As I observe the political, business, sports and church landscape today, I often think that much of what goes south or sideways stems from confusion and lack of clarity about good decision-making practices. This has been going on for a long time, is happening everywhere I look and seems to be getting worse, not better. A case in point would be the confusion and quick changing scenario with masks and vaccine mandates. Who decides what?
In no particular order, here are some things that need to be considered when decisions are being made which may be helpful in saving yourself from unnecessary headaches or heartaches:
What is the process for making decisions in your family, team, group, church or organization?
Who has the ultimate decision-making authority?
Is it crystal clear who has the authority to make what kinds of decisions, and is it in writing?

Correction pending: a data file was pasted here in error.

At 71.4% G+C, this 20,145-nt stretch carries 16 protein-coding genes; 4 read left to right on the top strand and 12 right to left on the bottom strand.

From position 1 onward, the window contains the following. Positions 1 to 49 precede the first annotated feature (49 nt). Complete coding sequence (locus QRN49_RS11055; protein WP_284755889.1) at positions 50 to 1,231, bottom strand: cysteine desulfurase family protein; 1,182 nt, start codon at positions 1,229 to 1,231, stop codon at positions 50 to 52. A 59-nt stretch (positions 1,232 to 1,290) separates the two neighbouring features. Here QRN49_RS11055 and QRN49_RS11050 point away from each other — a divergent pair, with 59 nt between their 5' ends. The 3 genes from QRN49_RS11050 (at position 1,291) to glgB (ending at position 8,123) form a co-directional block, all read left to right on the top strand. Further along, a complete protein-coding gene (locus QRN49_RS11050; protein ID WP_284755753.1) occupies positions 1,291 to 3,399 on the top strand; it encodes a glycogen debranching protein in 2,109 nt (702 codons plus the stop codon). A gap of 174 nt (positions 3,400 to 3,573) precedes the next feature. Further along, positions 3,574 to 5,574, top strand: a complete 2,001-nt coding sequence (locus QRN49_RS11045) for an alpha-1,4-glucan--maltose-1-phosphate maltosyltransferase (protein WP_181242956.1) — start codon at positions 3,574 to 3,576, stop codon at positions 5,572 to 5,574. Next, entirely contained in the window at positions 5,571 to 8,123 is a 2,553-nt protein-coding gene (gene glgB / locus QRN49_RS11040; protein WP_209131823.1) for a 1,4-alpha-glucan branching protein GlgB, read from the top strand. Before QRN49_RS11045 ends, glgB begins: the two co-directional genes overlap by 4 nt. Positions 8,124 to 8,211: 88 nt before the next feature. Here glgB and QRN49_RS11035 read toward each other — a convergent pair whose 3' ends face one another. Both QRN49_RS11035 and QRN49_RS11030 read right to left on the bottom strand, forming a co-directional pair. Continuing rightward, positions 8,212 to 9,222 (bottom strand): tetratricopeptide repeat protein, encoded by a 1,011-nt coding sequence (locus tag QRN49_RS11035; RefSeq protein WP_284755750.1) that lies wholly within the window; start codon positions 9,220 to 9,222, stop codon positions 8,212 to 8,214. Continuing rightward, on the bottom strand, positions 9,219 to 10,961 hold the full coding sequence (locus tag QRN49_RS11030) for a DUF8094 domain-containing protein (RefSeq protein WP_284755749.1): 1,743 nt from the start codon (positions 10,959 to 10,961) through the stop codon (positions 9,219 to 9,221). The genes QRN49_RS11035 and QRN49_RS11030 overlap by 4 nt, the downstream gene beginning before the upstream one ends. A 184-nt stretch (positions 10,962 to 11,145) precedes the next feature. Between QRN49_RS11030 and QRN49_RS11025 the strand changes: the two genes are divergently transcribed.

Is how decisions are made explained to new people coming onboard?
As a leader, you need to be able and willing to disappoint some people.
As a leader you need to be willing to endure criticism, misunderstanding and hostility for a short (or, in some cases, a longer) period of time.
Can people you are responsible for submit to appropriate and well-made decisions?
Are you afraid to make decisions you know may not be popular or accepted by some people?
President Harry S Truman: “If you can’t stand the heat, get out of the kitchen.” Or, don’t go into the kitchen in the first place!
If it falls to your lot to make a decision, do your homework and at the proper time, make the decision that’s best for everyone, not just for one person.
The higher you are in an organization the more is likely riding on every decision you make.
If you are the Leader on your team or in your organization who has been tasked with making a decision, are you willing and courageous enough to let someone go who cannot or will not submit to decisions that are thoughtfully and appropriately made?
When it’s time for decisions to be made, and before you pull the trigger, it’s always a good idea to get input from HR and legal to make sure you’re not overlooking or forgetting something that may leave you open to litigation.